The observed increase in CTI tended to derive from the increase in mean occupancy levels recorded by a large number of generalist, more termophilous species in the second sampling period compared to the first one. This phenomenon was particularly marked in the coldest areas, representing a potential threat for high altitude and microthermic species. Indeed, the generalist species successfully colonizing a higher altitude from a lower one can outcompete the more specialized and vulnerable species of the alpine belt, challenging the survival of their local populations in the long term. Our results are consistent with an increase in CTI already observed in other geographic areas (e.g., in Greece by Zografou et al. 2014 over 13 years; in the Swiss Alps by Roth et al. 2014 over 8 years; at European scale by Devictor et al. 2012 over two decades). In any case, our trend was observed over a shorter time-frame, and, if confirmed during the next monitoring sessions, could represent a warning signal for alpine butterfly fauna.


In recent decades, changes in species distribution and composition of communities have already been analyzed in some parts of the Alps. Nevertheless, data usually concern plants (e.g. Grabherr et al. 1994; Pauli et al. 2001; Vittoz et al. 2008a, 2008b), or birds (Popy et al. 2010; Scridel et al. 2017), with very little information regarding other taxonomic groups, and mainly concerning changes in the distribution of single species (e.g., Battisti et al. 2005).

Responses to climate and habitat changes vary widely between species of the same communities (Walther 2010). Consequently, it is of crucial importance to understand the heterogeneity of species responses and the implications of the changes in community composition that follow (Wilson and Gutierrez 2012). Moreover, many previous studies that aimed at understanding changes over time in community composition have relied on the comparisons of contemporary data with historical data (atlases, collection specimens), which were often collected in a non-standardized way and/or referred to a much coarser spatial grain (Wilson and Gutierrez 2012).

Sampling units placed in well-specified areas represent a more appropriate tool for investigative purposes (e.g., Archaux 2004; Viterbi et al. 2013; Brandmayr and Pizzolotto 2016), and our data from the Italian Alps, taken from exactly the same sites at 4-year intervals, represent a first attempt to fill these gaps, focusing on changes in mountain ecosystems and mainly considering community level responses. Moreover, thanks to the LTER network, such standardized and temporally replicated data are available for broader spatial scale analysis and comparison with data coming from other sites of the same network, greatly improving our capacity to understand biodiversity patterns.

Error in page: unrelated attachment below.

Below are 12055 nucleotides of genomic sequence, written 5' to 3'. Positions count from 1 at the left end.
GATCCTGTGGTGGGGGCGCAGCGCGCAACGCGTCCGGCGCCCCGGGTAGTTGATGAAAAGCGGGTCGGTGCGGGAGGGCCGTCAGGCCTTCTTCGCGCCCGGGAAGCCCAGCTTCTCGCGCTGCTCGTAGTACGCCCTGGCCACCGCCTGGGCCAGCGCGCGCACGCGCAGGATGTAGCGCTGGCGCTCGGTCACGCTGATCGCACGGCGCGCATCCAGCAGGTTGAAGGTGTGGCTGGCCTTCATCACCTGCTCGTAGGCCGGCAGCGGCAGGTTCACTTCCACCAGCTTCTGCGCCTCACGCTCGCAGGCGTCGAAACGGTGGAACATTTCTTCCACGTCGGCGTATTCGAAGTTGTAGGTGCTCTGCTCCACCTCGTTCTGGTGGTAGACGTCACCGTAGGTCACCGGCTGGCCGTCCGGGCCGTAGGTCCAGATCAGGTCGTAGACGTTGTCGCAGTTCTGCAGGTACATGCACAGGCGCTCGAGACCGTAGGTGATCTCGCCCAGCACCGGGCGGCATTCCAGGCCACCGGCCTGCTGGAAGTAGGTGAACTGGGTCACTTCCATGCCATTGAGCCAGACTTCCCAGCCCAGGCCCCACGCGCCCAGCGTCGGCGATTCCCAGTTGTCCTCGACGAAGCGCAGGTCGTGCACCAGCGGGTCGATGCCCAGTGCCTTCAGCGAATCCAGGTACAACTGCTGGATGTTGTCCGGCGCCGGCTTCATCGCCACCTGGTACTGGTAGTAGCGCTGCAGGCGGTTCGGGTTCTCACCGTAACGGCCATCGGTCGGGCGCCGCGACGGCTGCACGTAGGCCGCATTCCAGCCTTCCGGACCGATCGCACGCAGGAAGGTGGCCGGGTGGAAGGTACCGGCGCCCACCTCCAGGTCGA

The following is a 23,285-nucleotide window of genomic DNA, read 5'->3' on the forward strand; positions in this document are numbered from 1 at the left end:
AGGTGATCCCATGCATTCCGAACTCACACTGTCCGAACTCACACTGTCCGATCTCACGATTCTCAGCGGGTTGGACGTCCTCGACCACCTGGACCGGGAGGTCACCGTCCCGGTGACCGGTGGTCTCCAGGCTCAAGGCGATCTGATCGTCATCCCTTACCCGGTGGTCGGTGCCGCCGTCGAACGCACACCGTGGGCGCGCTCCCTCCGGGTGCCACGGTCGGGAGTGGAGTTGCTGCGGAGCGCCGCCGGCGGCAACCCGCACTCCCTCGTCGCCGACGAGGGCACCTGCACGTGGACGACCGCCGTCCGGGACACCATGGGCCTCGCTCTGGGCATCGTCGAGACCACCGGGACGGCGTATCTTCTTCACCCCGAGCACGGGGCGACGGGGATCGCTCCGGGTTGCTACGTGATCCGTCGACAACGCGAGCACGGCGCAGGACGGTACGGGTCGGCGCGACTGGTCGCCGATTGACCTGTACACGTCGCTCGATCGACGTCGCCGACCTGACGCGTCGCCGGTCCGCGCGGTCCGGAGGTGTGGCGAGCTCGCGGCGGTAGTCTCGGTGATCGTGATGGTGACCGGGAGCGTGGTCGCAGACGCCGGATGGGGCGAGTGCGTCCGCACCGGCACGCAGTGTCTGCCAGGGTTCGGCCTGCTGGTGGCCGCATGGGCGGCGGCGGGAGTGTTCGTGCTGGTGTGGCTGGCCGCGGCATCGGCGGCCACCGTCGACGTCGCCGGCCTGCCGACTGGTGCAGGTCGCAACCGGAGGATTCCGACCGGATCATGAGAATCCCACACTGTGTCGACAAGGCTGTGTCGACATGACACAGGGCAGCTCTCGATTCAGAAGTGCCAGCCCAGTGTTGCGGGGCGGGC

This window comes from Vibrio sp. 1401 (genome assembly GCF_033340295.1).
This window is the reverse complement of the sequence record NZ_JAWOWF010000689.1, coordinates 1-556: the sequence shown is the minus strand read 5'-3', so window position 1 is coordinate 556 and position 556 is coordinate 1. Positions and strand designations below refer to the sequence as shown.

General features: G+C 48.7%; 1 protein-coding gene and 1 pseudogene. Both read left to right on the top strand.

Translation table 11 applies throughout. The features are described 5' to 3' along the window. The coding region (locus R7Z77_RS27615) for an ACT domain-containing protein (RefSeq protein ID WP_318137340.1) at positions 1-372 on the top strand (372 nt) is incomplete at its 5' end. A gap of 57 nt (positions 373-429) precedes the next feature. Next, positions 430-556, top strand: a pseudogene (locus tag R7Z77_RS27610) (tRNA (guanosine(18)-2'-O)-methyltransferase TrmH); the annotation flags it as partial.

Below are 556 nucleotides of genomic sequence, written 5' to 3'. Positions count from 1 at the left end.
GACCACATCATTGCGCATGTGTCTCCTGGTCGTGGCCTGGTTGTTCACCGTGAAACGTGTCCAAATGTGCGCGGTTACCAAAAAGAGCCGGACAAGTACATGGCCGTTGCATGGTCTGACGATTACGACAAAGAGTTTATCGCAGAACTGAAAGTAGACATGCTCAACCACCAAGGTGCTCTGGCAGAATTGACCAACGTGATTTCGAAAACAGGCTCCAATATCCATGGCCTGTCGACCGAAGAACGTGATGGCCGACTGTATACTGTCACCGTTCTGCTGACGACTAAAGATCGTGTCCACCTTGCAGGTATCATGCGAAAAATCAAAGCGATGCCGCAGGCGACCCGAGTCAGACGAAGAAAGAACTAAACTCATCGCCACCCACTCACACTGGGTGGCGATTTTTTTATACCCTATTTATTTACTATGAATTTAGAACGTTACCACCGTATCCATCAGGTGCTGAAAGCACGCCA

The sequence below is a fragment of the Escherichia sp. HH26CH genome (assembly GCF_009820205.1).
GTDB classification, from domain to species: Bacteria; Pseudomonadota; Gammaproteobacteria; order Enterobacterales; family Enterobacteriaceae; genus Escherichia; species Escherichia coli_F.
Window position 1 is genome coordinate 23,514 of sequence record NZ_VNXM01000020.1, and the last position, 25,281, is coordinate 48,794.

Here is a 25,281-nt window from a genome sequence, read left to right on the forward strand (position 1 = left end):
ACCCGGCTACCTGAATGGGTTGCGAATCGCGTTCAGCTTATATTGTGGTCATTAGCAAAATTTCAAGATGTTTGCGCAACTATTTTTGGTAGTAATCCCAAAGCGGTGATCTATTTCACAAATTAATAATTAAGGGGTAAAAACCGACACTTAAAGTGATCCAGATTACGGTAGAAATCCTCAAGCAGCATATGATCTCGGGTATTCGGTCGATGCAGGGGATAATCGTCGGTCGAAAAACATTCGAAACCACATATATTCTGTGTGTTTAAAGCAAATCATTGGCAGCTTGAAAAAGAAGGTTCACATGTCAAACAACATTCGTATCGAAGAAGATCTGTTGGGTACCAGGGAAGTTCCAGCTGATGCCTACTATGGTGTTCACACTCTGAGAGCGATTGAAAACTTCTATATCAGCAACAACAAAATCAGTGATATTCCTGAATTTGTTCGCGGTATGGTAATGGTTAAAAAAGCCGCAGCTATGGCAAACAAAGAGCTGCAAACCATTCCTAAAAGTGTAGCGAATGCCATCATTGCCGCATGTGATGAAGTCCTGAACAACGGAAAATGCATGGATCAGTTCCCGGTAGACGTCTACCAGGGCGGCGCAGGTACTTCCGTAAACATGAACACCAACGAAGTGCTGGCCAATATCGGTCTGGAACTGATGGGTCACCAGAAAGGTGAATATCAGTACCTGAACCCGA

Interestingly, and somewhat alarmingly, our results suggest that, even if the time-frame under analysis is relatively short, we already observed considerable changes, in particular considering that the research was carried out in protected areas and LTER sites where habitat alteration by direct human effects is strongly reduced.

To summarize, in just 5 years, we observed:

– a general increase in mean occupancy level and in species richness of butterflies;

no significant changes in the mean altitudinal optimum, but significant changes at both altitudinal limits.

Moreover, the observed changes differed across species, determining:

– an increase in shared species (a tendency to homogenization) within communities, even if the overall community composition did not change;

– a significant increase in Community Temperature Index (CTI).

Considering these results, it is now even more important to continue our monitoring in order to understand in the near future if our observed patterns represent only transient changes or are the first signals of an imminent trend.


We are grateful to the Park Directors for logistic support and data availability and to all Park Wardens, students and researchers for their essential help during the field work. The project leading to this research was coordinated by Gran Paradiso National Park and partially funded through the “Monitoraggio della biodiversità in ambiente alpino” grant (Progetti di Sistema ex cap.1551), provided by the Italian Ministry of the Environment (Ministero dell’Ambiente e della Tutela del Territorio e del Mare). This research also received funding from the European Union’s Horizon 2020 Research and Innovation Programme under grant agreement no. 641762 “Improving Future Ecosystem Benefits through Earth Observations” (Ecopotential) and the Project of Interest “NextData” of the Italian Ministry of Education, University and Research. We thank Sönke Hardersen, Pietro Brandmayr and Martin Konvička for their careful revisions on earlier versions of this paper.


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Supplementary material

Supplementary material 1 

Supplementary data

Cristiana Cerrato, Emanuel Rocchia, Massimo Brunetti, Radames Bionda, Bruno Bassano, Antonello Provenzale, Simona Bonelli, Ramona Viterbi
This dataset is made available under the Open Database License ( The Open Database License (ODbL) is a license agreement intended to allow users to freely share, modify, and use this Dataset while maintaining this same freedom for others, provided that the original source and author(s) are credited.